Date: 17 Sep 1937
Place: 23 Cromwell Street, Hull
Annie Suggitt was found dead on a bed in an unused room at her home at about midnight on 17 September 1937 by her husband.
They had been married for about 29 years.
When the divisional surgeon was called to the house he said that he thought that she had been dead for about 8 hours. He said that her death was due to inhalation of vomit imposed upon slight coal gas poisoning. He also said that there were bruises on her body that were probably caused within the last 24 to 56 hours. He added that he found no definite indication of alcohol.
Her husband said that Annie Suggitt had been addicted to drink for a number of years and had also suffered from bronchitis and that she had not received medical attention for some time.
He said that they had just removed from Margaret Street to Cromwell Street about a fortnight earlier and that they had a son who was totally blind. He said that Annie Suggitt used to take the son to the blind institution but that she stopped doing so on 11 September 1937 after Annie Suggitt and the son had a row. He said that the son and Annie Suggitt also had a violent quarrel on 16 September 1937, during which he said, the son struck Annie Suggitt in the face causing her to fall and that afterwards he noticed that Annie Suggitt had a black face.
The husband said that Annie Suggitt used to knock herself about awfully when she was in drink and said that on the Thursday night she had come home the worse for drink and had ben shouting and that their son called two policemen to the house.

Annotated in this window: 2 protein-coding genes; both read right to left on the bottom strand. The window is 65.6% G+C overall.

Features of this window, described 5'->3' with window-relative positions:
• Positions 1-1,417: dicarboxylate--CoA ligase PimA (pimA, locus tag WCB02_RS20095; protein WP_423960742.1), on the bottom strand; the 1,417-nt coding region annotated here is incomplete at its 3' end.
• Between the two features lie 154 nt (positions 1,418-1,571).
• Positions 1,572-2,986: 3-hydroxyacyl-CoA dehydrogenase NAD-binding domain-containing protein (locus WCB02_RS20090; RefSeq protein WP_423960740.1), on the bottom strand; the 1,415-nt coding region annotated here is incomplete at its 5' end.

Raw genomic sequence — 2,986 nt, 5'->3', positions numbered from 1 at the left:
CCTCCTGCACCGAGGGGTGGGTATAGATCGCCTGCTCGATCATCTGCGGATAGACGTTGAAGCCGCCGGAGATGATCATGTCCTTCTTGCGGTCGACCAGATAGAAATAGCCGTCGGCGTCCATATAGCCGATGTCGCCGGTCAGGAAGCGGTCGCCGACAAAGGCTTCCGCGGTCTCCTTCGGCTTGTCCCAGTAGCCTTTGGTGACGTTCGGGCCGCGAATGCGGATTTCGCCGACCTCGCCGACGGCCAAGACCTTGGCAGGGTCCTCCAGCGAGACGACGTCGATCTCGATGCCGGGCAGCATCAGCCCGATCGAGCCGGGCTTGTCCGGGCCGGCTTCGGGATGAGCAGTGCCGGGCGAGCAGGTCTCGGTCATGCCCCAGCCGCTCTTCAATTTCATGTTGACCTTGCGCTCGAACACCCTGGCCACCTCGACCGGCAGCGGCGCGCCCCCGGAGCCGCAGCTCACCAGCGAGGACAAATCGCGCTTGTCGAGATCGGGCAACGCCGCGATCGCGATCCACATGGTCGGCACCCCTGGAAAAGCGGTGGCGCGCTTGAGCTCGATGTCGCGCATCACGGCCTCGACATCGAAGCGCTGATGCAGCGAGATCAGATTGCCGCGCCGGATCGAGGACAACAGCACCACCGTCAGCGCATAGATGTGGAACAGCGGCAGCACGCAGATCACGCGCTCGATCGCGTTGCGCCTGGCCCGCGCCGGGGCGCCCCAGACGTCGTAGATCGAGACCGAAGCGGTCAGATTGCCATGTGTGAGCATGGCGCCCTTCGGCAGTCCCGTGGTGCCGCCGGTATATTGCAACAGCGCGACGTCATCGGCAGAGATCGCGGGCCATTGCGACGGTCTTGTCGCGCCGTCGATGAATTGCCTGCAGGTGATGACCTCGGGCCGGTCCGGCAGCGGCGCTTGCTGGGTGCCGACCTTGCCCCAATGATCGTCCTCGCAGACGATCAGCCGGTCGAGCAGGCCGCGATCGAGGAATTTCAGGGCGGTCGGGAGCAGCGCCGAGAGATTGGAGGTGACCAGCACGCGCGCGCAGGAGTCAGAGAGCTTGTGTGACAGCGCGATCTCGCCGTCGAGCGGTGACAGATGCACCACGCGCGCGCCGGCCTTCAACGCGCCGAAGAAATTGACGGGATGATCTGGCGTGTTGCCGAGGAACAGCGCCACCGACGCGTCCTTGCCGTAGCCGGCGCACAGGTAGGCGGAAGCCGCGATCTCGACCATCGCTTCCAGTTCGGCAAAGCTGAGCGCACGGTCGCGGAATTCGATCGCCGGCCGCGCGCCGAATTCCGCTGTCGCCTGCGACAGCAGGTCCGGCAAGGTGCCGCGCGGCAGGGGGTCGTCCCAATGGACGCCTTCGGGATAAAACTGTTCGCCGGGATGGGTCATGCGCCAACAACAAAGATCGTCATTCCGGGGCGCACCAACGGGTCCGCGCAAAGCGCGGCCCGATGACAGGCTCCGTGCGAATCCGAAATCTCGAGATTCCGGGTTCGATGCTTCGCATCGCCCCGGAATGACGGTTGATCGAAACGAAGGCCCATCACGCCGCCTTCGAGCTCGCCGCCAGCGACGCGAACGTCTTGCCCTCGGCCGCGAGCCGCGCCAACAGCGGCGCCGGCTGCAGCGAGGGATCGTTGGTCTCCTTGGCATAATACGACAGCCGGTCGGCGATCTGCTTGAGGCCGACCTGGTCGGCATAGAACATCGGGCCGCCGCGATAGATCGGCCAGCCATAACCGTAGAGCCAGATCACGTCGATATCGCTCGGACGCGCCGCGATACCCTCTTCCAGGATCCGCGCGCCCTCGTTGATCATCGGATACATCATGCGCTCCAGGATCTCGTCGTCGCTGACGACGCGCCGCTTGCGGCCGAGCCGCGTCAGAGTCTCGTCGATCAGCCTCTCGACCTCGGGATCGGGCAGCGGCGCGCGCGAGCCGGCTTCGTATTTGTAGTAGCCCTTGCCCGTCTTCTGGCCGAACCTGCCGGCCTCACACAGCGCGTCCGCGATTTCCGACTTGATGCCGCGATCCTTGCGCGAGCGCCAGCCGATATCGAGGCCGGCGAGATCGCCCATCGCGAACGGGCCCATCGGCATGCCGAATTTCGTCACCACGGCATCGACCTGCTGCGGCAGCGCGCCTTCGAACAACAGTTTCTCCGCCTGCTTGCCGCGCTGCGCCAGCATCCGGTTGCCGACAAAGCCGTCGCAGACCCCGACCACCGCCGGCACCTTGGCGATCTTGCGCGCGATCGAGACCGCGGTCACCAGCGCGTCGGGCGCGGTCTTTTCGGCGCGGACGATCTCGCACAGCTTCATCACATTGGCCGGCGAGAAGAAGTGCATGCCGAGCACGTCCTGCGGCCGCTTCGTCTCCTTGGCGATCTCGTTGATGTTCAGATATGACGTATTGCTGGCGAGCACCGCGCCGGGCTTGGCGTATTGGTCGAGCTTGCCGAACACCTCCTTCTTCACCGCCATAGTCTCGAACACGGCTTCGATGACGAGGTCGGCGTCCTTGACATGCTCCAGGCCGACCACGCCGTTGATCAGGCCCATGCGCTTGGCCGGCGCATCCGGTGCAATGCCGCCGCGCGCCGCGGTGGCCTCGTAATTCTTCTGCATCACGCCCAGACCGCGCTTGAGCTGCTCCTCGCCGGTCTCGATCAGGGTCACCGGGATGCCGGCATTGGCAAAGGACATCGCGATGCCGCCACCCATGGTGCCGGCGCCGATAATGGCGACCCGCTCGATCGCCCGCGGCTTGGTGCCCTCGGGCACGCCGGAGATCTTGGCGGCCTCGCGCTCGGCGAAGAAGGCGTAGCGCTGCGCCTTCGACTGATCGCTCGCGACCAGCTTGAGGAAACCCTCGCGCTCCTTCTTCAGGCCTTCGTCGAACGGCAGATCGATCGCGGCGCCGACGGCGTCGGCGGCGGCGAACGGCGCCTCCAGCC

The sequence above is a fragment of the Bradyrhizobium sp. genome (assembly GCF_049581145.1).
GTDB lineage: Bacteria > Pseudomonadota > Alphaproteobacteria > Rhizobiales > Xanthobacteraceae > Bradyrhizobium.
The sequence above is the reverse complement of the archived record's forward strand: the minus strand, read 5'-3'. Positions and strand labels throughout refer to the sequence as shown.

He said that Annie Suggitt went out the following morning and that that was the last time he saw her alive.
He said that he later took his son to the Blind Institution and then when he didn’t return, said that he made some enquiries and found that his son didn't want to go home and had ben taken off to the Beverley Road Institution.
He said then, that at 9pm, Annie Suggitt had still not returned home, and he went to bed. He said that he got up again at 10.30pm and went into the kitchen where he waited for her to return until nearly midnight.
He said then that he found her in bed in the middle bedroom, which was generally unused, adding that it was a mystery to him how she got in and said that he had not heard her come in. He said that he had slept in the front bedroom.
He said that when he went into the middle bedroom he smelt gas and that Annie Suggitt was lying face downwards with her hands underneath her head and that he then went out to get the police. He said that there was a smell of gas and that he thought that someone had turned on the gas tap at the gas bracket. He said that he had not smelt the gas until he had entered the room. He noted that he found a pillow pushed partly up the chimney but said that he had not seen it before and thought that it might have been there when they had taken the place.
The inquest heard that expert evidence was given stating that the gas tap in the room was not liable to be knocked off accidently.
At the inquest a policeman said that on the Thursday night a blind youth had told him to go to Cromwell Street as a woman there was hitting his father. The policeman said that he and another policeman then went to Cromwell Street where they found the husband in bed and Annie Suggitt downstairs and the worse for drink. The policeman said that they asked the husband whether he was all right and said that the husband told them that he was and said that Annie Suggitt then came upstairs and was quarrelsome. He said that they then left.
The police added that they were not able to trace Annie Suggitt's movements on the Friday but said that on the Thursday she had been in pub for the greater part of opening hours and was drunk when she returned home. They also confirmed that she was well known to the police and that she had many convictions for being drunk and disorderly.
An open verdict was returned.
see Hull Daily Mail - Tuesday 21 September 1937
see Yorkshire Evening Post - Tuesday 21 September 1937